The Finns are probably the most law-abiding people in the western world. When the authorities tell them to behave a certain way – in this case, to limit the spread of the virus – a great majority voluntarily does what has been asked by the persons of authority. This national characteristic has, at times, maybe gone to extremes when the Finnish government and health authorities have used rather blatant scare tactics to keep people in line. And the Finns have quietly complied – well almost…
Conversely, the Dutch are highly individualistic, even libertarian, and do not respect the authorities and orders the same way as the Finns. An old Amsterdam saying captures the mentality (roughly translated): ”I don´t care if you sh*t on the table, as long as none of it gets on my plate”. There are more people in the Netherlands who consider the whole corona as a hoax (the Viruswarheit Group) or, at least think that the limitations of civil liberties connected to corona measures have been way too excessive. Particularly in the winter there were many demonstrations and even some serious rioting against the strict limitations (strict according to Dutch standards!), including the night-time curfew. The great majority, however, has tried to take the pandemic seriously – that is to the extent fitting their relaxed lifestyle. Some Dutch parents, for example, have taken their children back to school after the family has been sick with corona without testing whether the children would have a negative virus status.
Despite nearly 1,6 million Covid 19 cases (with the population of 17 million), 17 000 corona deaths and still more than 2000 people in hospitals, most of the Dutch consider that the government has done a good enough job with its corona measures. In Finland the comparable figures are quite different, even considering the smaller population: less than 90 000 cases, around 900 dead and currently about 100 in hospital care for a country of 5,5 million people.
All in all, the Finnish “success” has been admirable compared to just about any other western country: a limited number of Covid cases/deaths and the economy overall having weathered reasonably well (excluding, of course, the travel, cultural, hospitality etc sectors). Still some Finns think Finland should have been even more restrictive with the lockdown measures to further limit the spread of the virus – and no matter what the cost would have been to the economy.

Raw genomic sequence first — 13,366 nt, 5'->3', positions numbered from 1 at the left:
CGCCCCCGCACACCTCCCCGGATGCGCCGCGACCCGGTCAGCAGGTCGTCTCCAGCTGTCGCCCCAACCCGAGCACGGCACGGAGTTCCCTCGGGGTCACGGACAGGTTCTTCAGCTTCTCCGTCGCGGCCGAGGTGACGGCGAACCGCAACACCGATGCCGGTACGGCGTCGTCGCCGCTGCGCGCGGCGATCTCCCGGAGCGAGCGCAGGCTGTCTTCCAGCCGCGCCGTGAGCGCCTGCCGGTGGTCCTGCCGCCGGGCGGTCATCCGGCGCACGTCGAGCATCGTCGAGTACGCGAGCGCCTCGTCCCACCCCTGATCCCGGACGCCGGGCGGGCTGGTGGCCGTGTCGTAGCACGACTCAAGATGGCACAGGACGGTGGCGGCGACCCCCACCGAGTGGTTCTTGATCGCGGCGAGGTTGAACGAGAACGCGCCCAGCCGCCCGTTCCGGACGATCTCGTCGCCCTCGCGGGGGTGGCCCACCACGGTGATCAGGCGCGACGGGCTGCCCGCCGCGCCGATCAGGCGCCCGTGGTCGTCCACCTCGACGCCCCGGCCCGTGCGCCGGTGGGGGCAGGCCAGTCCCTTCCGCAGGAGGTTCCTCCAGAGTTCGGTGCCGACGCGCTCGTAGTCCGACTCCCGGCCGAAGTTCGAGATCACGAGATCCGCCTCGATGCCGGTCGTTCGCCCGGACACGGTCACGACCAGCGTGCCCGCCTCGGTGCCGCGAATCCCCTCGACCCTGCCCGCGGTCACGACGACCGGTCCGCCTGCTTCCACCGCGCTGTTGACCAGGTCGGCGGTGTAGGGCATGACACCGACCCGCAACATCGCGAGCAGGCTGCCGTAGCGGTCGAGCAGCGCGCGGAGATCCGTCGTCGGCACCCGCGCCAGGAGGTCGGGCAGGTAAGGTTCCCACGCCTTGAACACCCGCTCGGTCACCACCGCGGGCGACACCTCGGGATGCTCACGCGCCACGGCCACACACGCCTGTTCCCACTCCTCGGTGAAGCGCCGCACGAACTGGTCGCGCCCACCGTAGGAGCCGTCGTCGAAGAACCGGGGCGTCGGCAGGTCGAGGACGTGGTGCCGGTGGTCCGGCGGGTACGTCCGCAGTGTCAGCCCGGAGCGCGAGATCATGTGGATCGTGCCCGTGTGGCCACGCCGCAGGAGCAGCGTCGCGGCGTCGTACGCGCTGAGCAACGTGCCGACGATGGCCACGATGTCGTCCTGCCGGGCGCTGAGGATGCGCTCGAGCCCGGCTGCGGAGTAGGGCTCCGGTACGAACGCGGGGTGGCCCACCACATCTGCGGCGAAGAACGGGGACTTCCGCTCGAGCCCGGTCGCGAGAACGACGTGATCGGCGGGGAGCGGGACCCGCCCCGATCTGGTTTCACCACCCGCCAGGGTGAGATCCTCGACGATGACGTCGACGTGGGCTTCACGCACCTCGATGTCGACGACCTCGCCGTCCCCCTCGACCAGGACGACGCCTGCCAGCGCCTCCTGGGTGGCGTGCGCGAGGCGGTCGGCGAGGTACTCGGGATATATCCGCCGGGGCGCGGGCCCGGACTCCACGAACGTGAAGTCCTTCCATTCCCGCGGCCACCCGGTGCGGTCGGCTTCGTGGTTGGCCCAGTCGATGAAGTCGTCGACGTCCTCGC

In the Netherlands, the number of casualties is many times larger than in Finland (in absolute numbers and compared with the population size) but the economy has equally survived well like in Finland – despite the lockdowns, lack of tourism etc., being devastating for the service sector in places like Amsterdam. And the Dutch still predominantly think that this has been a good enough way to handle the challenges, given the tough circumstances.
The same pragmatic attitude has been demonstrated with the Dutch way to arrange the Eurovision Song Contest of 2021 taking place this week. There has been little public discussion or demands to drop the event though the pandemic is still very much present in the Netherlands. A limited number of visitors (3,500) will be allowed to attend each show with the requirements to present a negative corona test certificate no older than 24 hours upon the entry. The audience must be seated, and the visitors are asked to undergo a post-test five days after the event. The artists, journalists and the personnel working for the organisation are under even more stringent testing protocol. The Song Contest is a Field Lab Event, meaning it is a part of a research project to investigate whether such measures would also work with events with increased capacity. We will see in the days to come how well things will go for the Eurovision organisation, the Dutch government and society as a whole with an event this large while the pandemic is far from being over.
Pekka Lehtinen, the author, is a Finnish corporate attorney based in Espoo and Amsterdam
Photo: By Adam